17 Volume 6, No. 2, July 1933

notesVolume 6 No. 2 – July 1, 1933

All material courtesy of the National Park Service.These publications can also be found at http://npshistory.com/
Nature Notes is produced by the National Park Service. © 1933.


The Snow Accumulation of 1907 Compared to that of 1933

By Earl W. Count, Ranger-Naturalist

“At Park Headquarters the snowfall for the winter measured 73 feet 3 inches, and the Rim Area probably received from 1/4 to 1/3 again as much.”

To which responds the “whew-w-w” of the visitor; whereupon the ranger adds in a loftily casual manner, “Yes, we are getting back to normal.”

In the Information Bureau there hangs a picture of the party given on Victor Rock in honor of Secretary of the Interior James Garfield. The date is July 18, 1907. On July 12, 1933, several ranger-naturalists compared the background of this picture with the current conditions. Patch for patch the snowfields were very readily identified on Mt. Scott and Garfield Peak. And immediately it became obvious that on July 18, 1907 more snow remained on the slopes than still existed on July 12, 1933.

How Fast is the Rim Retreating?

By Earl W. Count

Immediately behind the group in the photograph stand three trees close together. But today they are gone. The stump of one now projects over the rim of the funnel-like amphitheater immediately east of the Information Bureau. According to Judge Steel, the present U. S. Commissioner and affectionately called “The Father of Crater Lake”, who gave the party on that day in 1907, there was at that time ten feet more of rim, as well as the now vanished three trees.

At the head of this amphitheater the rim area itself is depressed, so that melting snow from the rim drains off over the amphitheater-shaped rim slope. The concentration of this water into several streamlets affords those frequent landslides at this time which attract the attention of visitors and cause them to lean out over the parapet at the Sinnott Memorial. So works the relentless erosive forces of Nature gradually accomplishing the recession of the rim of Crater Lake. Undoubtedly it is this unevenness in the distribution of morainal material over the rim area that accounts for the formation of the amphitheater in the first place. In the course of the ages to come, probably such amphitheaters as this will father the development of steep, V-shaped valleys converging upon a shallower “Crater Lake”; and that lake of the future will occupy but the center of a much broader, shallower basin-valley than the rugged precipices of Crater Lake now enclose.

The Lake and Moods of May

By David LeC. Evans, Ranger-Naturalist

March, it is said, comes in like a lion and departs like a lamb, but at Crater this year it has continued like the proverbial lion until the last few days of may. These last few days have brought out the fact that nowhere can spring be more glorious than up here above the snowline.

This combination of perdition and heaven, climatically speaking, has revealed the lake in two very distinctive moods. The numerous unfortunates who arrived before this return of spring were lucky to see the lake at all, for as it snowed and rained, banks of vapor and cloud were whipped down into the huge caldron, hiding from view the then turbulent waters of the lake. Let us consider the description of this phase sufficient, despite its briefness. It is the stormy and disappointing mood.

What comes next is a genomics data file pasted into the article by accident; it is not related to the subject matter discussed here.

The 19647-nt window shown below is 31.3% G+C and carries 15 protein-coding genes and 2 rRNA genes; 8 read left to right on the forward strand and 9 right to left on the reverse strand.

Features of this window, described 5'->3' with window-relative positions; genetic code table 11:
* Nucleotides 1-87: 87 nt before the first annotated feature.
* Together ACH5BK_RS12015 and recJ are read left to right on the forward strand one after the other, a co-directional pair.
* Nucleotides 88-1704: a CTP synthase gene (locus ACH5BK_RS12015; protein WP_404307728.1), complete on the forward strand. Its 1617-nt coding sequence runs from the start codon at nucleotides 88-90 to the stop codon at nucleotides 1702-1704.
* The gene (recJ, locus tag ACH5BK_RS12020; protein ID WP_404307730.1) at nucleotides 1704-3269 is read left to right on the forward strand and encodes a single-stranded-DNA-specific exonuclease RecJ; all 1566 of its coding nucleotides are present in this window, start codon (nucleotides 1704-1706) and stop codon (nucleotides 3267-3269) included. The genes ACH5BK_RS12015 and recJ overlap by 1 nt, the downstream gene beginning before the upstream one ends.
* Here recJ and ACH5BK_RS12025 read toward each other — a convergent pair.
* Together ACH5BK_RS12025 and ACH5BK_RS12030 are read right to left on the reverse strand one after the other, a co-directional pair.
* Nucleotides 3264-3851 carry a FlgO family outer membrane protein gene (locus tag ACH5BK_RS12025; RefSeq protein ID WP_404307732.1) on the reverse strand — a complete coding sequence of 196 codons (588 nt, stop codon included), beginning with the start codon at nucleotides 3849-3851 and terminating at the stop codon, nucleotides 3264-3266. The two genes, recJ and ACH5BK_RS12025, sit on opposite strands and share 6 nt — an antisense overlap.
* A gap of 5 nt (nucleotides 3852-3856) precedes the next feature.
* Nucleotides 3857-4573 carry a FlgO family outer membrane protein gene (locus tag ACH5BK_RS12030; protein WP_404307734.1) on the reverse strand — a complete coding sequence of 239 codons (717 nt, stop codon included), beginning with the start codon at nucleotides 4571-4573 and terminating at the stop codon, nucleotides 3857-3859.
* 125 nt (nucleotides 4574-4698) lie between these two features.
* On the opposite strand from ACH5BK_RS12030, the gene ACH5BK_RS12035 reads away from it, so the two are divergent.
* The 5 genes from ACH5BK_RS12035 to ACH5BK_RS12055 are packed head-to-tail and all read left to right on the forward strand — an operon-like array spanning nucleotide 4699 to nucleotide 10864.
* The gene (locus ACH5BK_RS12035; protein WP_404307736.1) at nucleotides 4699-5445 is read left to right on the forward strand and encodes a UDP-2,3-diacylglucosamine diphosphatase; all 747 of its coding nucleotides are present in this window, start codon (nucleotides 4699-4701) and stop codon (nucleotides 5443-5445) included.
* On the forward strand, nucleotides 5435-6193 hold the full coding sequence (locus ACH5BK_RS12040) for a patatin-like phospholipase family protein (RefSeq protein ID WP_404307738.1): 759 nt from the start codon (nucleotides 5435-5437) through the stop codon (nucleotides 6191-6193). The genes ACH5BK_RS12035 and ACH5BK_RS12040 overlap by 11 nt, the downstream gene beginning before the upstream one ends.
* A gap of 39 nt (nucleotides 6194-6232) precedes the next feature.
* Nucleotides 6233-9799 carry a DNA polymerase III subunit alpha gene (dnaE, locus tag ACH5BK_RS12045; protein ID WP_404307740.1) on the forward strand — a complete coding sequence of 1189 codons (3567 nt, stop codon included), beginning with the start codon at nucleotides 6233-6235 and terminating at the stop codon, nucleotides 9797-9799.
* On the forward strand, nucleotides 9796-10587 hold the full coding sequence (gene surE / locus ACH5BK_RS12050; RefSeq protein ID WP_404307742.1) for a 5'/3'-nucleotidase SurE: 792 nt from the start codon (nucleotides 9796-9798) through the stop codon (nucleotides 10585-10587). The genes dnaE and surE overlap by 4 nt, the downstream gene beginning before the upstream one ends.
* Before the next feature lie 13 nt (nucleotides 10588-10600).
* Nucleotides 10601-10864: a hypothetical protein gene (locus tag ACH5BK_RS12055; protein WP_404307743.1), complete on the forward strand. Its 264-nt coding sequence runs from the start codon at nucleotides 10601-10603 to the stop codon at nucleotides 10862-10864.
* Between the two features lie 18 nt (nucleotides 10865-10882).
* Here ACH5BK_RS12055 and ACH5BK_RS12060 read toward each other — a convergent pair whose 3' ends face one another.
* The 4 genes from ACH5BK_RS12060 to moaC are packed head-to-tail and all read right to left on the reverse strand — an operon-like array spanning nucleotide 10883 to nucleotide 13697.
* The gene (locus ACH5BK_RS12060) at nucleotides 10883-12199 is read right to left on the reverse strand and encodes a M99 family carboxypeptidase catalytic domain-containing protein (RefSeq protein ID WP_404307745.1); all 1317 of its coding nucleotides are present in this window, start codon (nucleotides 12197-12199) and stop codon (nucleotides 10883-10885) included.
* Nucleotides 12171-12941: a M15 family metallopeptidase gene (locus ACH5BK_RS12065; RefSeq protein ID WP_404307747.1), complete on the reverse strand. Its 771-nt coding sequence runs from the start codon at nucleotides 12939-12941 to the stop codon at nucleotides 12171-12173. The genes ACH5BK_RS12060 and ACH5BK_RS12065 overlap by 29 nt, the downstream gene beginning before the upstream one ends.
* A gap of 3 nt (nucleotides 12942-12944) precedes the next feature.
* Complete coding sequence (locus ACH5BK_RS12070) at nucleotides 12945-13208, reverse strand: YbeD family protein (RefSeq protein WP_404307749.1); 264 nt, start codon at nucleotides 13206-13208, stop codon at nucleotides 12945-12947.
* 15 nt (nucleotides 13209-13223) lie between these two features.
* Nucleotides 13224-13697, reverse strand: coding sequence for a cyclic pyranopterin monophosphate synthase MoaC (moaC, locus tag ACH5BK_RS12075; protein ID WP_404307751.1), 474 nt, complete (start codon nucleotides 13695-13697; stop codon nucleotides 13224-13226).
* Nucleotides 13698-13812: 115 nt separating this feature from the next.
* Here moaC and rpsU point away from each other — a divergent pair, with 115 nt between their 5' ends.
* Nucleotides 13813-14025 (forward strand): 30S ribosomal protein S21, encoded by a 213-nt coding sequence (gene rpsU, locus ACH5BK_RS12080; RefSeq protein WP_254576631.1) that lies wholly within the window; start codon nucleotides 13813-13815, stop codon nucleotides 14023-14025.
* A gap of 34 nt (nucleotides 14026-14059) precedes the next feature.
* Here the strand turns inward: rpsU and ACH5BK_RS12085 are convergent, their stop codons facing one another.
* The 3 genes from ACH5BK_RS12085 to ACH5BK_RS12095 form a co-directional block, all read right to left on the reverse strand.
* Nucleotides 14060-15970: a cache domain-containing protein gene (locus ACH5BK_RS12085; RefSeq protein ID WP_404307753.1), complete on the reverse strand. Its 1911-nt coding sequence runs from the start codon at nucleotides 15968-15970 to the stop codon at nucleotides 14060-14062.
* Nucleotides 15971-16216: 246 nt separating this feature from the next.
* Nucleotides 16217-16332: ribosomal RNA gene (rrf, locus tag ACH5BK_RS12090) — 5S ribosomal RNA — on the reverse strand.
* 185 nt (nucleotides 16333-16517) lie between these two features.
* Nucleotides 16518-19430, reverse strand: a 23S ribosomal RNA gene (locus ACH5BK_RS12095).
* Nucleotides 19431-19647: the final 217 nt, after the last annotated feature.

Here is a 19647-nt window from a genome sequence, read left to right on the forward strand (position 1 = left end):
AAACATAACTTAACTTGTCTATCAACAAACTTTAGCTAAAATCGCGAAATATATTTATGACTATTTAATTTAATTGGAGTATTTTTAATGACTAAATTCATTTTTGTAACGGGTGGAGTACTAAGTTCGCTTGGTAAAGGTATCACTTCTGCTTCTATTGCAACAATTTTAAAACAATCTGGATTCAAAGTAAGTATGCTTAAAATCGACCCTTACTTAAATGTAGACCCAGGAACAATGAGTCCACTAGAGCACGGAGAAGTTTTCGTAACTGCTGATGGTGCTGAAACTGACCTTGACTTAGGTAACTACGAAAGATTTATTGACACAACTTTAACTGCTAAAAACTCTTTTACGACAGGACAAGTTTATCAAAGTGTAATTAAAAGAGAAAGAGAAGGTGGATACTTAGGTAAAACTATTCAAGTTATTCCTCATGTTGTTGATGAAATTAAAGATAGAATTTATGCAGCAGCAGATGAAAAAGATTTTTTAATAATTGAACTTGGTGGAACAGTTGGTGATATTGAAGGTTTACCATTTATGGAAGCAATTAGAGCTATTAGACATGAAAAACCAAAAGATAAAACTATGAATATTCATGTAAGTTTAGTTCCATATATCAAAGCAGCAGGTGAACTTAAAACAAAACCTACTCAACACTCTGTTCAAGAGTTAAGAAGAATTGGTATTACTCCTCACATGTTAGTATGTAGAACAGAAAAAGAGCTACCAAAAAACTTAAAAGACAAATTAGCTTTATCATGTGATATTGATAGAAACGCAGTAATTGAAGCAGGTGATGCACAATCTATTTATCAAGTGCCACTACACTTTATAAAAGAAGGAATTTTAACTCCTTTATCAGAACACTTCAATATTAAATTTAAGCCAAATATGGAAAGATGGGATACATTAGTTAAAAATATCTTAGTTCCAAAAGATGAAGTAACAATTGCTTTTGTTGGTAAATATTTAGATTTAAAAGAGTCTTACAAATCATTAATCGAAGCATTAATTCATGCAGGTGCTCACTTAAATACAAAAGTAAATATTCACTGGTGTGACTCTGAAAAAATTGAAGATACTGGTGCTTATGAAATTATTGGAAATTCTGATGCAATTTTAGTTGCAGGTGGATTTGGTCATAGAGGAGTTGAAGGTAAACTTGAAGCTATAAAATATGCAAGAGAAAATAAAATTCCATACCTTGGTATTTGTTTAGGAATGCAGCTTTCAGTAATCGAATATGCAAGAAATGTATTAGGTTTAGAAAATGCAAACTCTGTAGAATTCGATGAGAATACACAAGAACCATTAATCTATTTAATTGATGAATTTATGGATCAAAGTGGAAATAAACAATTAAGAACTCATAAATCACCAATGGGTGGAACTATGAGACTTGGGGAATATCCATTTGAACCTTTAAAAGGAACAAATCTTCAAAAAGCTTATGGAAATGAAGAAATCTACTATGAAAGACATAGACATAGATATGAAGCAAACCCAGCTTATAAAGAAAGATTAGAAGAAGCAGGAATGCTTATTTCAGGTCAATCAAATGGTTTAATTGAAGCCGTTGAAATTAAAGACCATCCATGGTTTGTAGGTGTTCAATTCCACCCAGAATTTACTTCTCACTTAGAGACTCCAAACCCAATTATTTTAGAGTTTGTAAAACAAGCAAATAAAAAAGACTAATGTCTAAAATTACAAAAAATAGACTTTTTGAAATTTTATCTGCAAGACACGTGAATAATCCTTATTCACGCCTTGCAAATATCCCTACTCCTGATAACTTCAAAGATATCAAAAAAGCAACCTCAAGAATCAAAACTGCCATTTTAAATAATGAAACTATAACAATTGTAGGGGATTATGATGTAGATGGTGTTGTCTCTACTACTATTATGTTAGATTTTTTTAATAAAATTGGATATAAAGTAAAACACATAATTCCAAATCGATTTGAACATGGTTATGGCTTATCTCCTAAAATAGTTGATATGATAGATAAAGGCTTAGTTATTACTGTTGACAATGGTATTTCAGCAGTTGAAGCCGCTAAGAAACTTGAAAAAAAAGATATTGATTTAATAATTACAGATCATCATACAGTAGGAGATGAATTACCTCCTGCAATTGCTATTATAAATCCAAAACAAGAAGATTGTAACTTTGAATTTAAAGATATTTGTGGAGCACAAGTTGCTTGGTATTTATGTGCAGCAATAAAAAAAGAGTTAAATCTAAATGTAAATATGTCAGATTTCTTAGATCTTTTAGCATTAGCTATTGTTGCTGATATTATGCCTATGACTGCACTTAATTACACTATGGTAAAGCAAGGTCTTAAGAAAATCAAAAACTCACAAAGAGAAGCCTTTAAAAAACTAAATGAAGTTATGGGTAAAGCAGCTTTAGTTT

On the other had, those fortunate who have been viewing the lake during this last week of May, have departed with a picture never to be forgotten. Standing on the top of a fifteen foot snowbank, they gaze, in the brilliant sunlight, into a gigantic blue mirror, set in sloping frame of glistening white, spotted with tints of green, red and brown. There are two Wizard Islands, a duo of Hillman Peaks, massive Llao Rock stands majestically, capped with a white, musing over its reflection in the blue waters at its base. Not a breath of air stirs, and all is silence except for the distant ‘swish’ of sliding snow. Only on such a day could Joaquin Miller have called this the “Silent Sea”.

As interesting as the lake, itself, are the snowbanks at the water’s edge and their reflections. It takes little imagination to see that the base of Dutton Cliff a series of very ornate arrows, unfortunately, not pointing towards true north but due east…..


A perfect butterfly of the swallow tail variety, perfect in every detail, spends the entire day, floating easterly below Cloudcap, but is ever stationary…..

Our Wineglass of the eastern end of the lake stand erect, and then “bottoms up” on the blue-clothed table…..

For a person of geological mind, the imagination runs rife. A great creature of the Mesozoic period is seen flying south, an Ichthyosaur (what a name!) with a triangular head and great expanse of wing.

A gigantic fish of ancient vintage (Paleozoic) pursues friend Pterosaur, but can never cut down that constant gap that separates them…..

The ornate arrows suggest the early Indian visitors to Crater Lake, as does the upper half of a war shield of very intricate and detailed design.

In conclusion, such stillness leas to that common question, “What, the lake is never coated over with ice? How very strange,” Invariably the answer is concluded “- – – but occasionally there is a slush ice.” We could give as the reason for this lack of ice two factors: (1) In a deep lake the later at the surface, as it approaches the freezing point become heavier and sinks. The warmer water beneath rises and this continuous vertical circulation assists in preventing the formation of ice at the surface; and (2) the ever present winter storms keep the surface in such a state of agitation, that ice cannot form. This last week in may has made the latter pint a strong one, for during this cold week, still weather, a definite slush ice has been observed on the surface, in the early morning.